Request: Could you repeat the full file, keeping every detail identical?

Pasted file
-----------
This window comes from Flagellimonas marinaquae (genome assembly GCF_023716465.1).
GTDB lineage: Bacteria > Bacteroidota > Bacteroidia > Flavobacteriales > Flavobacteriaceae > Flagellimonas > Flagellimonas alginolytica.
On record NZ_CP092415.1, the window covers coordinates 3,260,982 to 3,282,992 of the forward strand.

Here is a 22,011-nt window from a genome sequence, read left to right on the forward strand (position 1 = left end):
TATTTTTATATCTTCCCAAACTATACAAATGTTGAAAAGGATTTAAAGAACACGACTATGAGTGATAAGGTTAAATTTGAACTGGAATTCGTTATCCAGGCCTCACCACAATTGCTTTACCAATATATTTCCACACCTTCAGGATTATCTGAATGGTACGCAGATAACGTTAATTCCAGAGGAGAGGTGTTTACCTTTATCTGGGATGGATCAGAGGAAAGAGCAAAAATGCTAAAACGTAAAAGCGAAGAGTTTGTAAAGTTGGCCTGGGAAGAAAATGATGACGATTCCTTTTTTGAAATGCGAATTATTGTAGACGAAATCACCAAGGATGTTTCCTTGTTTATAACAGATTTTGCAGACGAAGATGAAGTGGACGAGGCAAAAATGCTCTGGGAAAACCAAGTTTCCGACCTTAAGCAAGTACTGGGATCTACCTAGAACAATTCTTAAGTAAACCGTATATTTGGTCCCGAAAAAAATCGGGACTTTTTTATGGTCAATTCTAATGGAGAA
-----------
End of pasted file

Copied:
This window comes from Flagellimonas marinaquae (genome assembly GCF_023716465.1).
GTDB lineage: Bacteria > Bacteroidota > Bacteroidia > Flavobacteriales > Flavobacteriaceae > Flagellimonas > Flagellimonas alginolytica.
On record NZ_CP092415.1, the window covers coordinates 3,260,982 to 3,282,992 of the forward strand.

Here is a 22,011-nt window from a genome sequence, read left to right on the forward strand (position 1 = left end):
TATTTTTATATCTTCCCAAACTATACAAATGTTGAAAAGGATTTAAAGAACACGACTATGAGTGATAAGGTTAAATTTGAACTGGAATTCGTTATCCAGGCCTCACCACAATTGCTTTACCAATATATTTCCACACCTTCAGGATTATCTGAATGGTACGCAGATAACGTTAATTCCAGAGGAGAGGTGTTTACCTTTATCTGGGATGGATCAGAGGAAAGAGCAAAAATGCTAAAACGTAAAAGCGAAGAGTTTGTAAAGTTGGCCTGGGAAGAAAATGATGACGATTCCTTTTTTGAAATGCGAATTATTGTAGACGAAATCACCAAGGATGTTTCCTTGTTTATAACAGATTTTGCAGACGAAGATGAAGTGGACGAGGCAAAAATGCTCTGGGAAAACCAAGTTTCCGACCTTAAGCAAGTACTGGGATCTACCTAGAACAATTCTTAAGTAAACCGTATATTTGGTCCCGAAAAAAATCGGGACTTTTTTATGGTCAATTCTAATGGAGAA